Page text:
Foodintake is one of the factors that have been studied as a possiblecontributor to obesity. Many people consume unhealthy foods such asbaked foods, chips, soft drinks and sweets among others. These foodsare very high in calories. If such foods are continuously consumedwithout regular physical exercise, individuals will gain a lot ofweight (Malik,Willett & Hu, 2013).Eventually, they will become obese. Food industries have made thesituation worse by producing unhealthy foods. Furthermore, theseproducts can easily be accessed by people due to their reducedprices. The study by Sahoo etal.(2015) shows that people eat a lot of food today compared to thepast. The consumption of unhealthy foods in large amounts leads tohigh-calorie intake that is responsible for obesity.
Physicalactivity is another contributing factor to obesity. According to theresearch conducted by Sahoo etal.(2015), every additional hour that is spent watching televisionincreases the likelihood of becoming obese by about 2%. A good numberof children spend most of their time watching television or playingvideo games. This is something that has reduced the amount ofphysical activity among children thereby increasing the risk ofdeveloping obesity in this age group. Research has also shown thatthere is an increased consumption of processed foods as childrenspend more and more time in front of a television (Sahoo et al.,2015). A sedentary lifestyle is, however, not a problem amongchildren alone since it is also a challenge among adults.
Inthe past when technology was not as advanced, people used to engagein a lot of manual labor. The manual work enabled them to burn a lotof calories. Obesity was almost inexistent several years back. In themodern world, technology has advanced so much that very little humaneffort is required to carry out various tasks. Most people spend moretime instructing a computer to perform several tasks than doing themphysically. The reduced physical activity level reduces the amount ofcalories burnt during work. Therefore, much of the food is convertedinto body fats (Malik,Willett & Hu, 2013).
Electronicmedia and television are the some of the contributing factors of asedentary lifestyle. However, other environmental factors havecontributed to the lack of physical activity among individuals. Oneof the reasons why most people are not physically active is becausethey lack opportunities to do so. This is mainly because safeenvironments have significantly reduced (Sahoo et al., 2015). In thepast, most people used to walk to work and school. This is not thecase today since most people consider walking a waste of time.Vehicles enable human beings to reduce the time taken when traveling.However, with increased insecurity and kidnapping cases today, mostpeople prefer to drive their children to school. Most people alsoprefer to drive to work because of safety reasons especially whenthey need to get off work very late. Such situations minimize theopportunities that individuals can use for physical exercise.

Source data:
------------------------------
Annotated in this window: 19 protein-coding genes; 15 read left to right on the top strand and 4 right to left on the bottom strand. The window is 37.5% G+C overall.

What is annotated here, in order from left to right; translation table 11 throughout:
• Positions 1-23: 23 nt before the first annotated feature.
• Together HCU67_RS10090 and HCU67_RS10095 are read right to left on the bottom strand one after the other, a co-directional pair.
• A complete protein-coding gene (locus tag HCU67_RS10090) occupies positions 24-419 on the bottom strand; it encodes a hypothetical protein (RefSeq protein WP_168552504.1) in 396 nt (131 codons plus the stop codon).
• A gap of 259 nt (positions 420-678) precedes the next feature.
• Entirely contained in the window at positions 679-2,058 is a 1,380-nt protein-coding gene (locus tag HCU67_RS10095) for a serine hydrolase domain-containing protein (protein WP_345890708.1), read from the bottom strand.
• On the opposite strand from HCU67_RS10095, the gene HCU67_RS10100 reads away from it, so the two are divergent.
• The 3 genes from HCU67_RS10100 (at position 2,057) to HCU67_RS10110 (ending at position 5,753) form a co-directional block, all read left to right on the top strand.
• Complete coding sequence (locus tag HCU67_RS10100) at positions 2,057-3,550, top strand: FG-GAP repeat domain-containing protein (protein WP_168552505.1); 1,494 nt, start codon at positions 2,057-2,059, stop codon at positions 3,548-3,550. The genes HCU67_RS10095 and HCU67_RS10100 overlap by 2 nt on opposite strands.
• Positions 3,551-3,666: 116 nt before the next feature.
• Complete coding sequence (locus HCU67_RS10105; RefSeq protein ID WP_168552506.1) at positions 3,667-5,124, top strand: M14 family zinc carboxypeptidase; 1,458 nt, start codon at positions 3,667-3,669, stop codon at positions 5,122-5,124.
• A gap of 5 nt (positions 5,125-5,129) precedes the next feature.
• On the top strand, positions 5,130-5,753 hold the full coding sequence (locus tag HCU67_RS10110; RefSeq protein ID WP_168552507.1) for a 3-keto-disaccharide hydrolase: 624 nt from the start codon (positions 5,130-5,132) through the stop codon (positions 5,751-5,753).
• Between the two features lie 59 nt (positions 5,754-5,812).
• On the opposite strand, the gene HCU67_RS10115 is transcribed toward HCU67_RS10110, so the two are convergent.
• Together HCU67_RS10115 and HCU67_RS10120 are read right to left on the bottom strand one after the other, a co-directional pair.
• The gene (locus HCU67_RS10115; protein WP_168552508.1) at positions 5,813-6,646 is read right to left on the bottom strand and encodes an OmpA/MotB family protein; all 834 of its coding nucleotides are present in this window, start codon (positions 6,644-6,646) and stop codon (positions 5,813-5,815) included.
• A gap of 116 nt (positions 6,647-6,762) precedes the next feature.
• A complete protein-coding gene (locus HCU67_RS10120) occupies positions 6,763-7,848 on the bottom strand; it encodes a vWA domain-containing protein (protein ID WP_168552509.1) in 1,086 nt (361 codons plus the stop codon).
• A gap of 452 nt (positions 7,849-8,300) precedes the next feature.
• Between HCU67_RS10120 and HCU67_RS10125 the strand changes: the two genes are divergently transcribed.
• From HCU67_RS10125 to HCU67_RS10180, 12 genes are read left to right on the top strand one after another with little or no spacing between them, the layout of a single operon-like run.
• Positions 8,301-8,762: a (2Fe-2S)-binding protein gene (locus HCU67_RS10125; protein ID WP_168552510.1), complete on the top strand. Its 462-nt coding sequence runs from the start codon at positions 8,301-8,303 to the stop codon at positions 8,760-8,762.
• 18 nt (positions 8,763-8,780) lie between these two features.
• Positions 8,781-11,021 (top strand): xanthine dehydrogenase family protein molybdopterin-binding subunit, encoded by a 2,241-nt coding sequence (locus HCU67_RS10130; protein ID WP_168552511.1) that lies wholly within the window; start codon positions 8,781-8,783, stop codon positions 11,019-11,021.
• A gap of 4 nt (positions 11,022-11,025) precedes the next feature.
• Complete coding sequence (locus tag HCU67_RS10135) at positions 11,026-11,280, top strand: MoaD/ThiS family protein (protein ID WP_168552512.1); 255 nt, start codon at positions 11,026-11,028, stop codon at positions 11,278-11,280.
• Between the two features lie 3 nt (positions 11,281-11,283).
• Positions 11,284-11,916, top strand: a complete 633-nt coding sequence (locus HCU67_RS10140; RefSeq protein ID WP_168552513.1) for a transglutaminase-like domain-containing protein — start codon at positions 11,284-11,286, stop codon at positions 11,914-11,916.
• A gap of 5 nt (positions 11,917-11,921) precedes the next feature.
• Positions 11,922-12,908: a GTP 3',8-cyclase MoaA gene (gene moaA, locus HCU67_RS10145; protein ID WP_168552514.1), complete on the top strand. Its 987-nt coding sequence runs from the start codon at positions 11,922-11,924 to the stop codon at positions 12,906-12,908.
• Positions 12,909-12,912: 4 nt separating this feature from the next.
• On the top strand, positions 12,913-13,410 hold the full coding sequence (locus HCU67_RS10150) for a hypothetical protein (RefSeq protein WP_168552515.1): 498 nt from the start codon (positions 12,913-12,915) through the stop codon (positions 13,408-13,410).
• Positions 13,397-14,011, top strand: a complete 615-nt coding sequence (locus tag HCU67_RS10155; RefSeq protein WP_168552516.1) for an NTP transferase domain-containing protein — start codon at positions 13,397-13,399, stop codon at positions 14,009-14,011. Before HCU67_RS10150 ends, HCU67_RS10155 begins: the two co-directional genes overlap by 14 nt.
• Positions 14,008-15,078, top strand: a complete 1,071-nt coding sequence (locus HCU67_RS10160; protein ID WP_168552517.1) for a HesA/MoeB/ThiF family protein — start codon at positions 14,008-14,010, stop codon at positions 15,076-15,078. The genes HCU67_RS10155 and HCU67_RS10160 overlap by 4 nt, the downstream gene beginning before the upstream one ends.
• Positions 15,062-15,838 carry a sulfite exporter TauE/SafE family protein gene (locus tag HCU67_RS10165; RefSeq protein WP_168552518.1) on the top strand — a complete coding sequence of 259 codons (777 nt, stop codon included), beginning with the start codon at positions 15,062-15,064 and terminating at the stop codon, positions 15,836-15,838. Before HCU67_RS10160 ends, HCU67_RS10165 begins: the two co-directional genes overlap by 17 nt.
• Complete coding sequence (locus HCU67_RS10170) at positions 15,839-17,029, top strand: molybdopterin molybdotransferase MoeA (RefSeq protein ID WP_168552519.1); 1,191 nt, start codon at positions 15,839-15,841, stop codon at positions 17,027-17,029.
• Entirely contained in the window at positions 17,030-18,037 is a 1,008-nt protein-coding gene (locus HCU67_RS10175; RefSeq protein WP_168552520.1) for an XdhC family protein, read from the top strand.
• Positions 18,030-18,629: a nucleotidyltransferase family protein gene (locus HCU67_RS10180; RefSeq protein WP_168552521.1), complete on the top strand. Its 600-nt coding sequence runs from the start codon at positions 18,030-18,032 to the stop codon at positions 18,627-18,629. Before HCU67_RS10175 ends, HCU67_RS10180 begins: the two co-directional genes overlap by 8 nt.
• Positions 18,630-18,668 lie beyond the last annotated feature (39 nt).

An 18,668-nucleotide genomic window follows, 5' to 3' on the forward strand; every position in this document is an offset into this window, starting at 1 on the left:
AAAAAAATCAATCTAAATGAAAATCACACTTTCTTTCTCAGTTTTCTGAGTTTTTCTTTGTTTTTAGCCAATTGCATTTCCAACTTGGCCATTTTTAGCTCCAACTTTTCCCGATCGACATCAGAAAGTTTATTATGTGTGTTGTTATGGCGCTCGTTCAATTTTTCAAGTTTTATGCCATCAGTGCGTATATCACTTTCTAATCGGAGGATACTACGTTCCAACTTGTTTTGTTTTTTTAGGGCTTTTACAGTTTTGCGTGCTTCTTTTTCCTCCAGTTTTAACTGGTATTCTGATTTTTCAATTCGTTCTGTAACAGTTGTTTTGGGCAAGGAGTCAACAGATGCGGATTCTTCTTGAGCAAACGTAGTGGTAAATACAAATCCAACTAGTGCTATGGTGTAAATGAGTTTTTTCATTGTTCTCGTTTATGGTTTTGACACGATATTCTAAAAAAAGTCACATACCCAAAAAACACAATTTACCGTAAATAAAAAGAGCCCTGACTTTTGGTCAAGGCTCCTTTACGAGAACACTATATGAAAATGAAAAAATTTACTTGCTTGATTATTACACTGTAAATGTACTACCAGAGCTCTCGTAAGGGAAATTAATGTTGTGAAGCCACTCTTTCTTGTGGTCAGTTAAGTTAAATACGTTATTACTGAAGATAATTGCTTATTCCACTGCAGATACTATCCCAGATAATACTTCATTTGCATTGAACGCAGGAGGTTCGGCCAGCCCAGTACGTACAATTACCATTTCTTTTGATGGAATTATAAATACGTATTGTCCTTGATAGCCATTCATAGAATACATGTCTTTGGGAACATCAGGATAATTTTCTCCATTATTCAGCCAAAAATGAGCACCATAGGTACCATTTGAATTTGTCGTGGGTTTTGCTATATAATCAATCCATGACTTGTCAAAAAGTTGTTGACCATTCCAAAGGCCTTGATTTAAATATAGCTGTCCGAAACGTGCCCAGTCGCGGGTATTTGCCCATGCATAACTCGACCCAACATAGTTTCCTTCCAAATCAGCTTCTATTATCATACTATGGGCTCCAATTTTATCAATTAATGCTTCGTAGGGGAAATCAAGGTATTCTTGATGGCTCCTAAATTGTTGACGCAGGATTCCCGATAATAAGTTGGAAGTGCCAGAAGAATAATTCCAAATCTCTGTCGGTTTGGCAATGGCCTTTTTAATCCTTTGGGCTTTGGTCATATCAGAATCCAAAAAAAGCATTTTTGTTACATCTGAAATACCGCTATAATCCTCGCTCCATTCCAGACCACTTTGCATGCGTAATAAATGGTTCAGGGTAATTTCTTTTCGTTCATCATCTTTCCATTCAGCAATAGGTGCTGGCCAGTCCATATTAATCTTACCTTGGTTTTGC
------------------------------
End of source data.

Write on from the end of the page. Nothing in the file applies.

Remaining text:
Socio-CulturalFactors and Obesity
Socio-culturalfactors also play a role in increasing the prevalence of obesity. Today’s society tends to use food as a way of rewarding people,socializing as well as controlling people (Sahoo et al., 2015). Theconsumption of traditional foods is fading in most societies in thismodern world. Due to globalization people have exchanged variouscultural practices including types of food and their preparation.Traditional foods had essential nutrients that promote healthy livingand increased embolic activities. The introduction of processed foodshas led to the reduction in the consumption of traditional foods.Modernization has increased the number of urban dwellers. In urbanareas, the access to traditional foods is limited. This phenomenonhas increased the consumption of processed foods. Most of theprocessed foods have a high content of fats and sugar. Most of thesecomponents are converted and stored as body fats.
PhysiologicalFactors and Obesity
Thereare ill-health conditions such as depression and stress thatincreases the risk of being obese (Blümeletal.,2015).Some people who suffer from depression and stress tend to eat a lotof food to find comfort. Individuals with low self-esteem also tendto have unhealthy eating habits. Such behaviors increase the chancesof being obese.
Anindividual`s family background also plays a significant role in theperson`s body weight. People who grow up eating healthy foods andengaging in a lot of physical activity have a lower risk of obesitycompared to individuals who have grown up eating unhealthy foods andliving a sedentary lifestyle (Blümeletal.,2015).Family mealtimes have also been seen to affect the amount and type offood people eat. People who occasionally have family mealtime aremore likely to eat healthy homemade foods compared to those who eatalone. This is mainly because family habits are easily adopted thechild (Sahoo et al., 2015).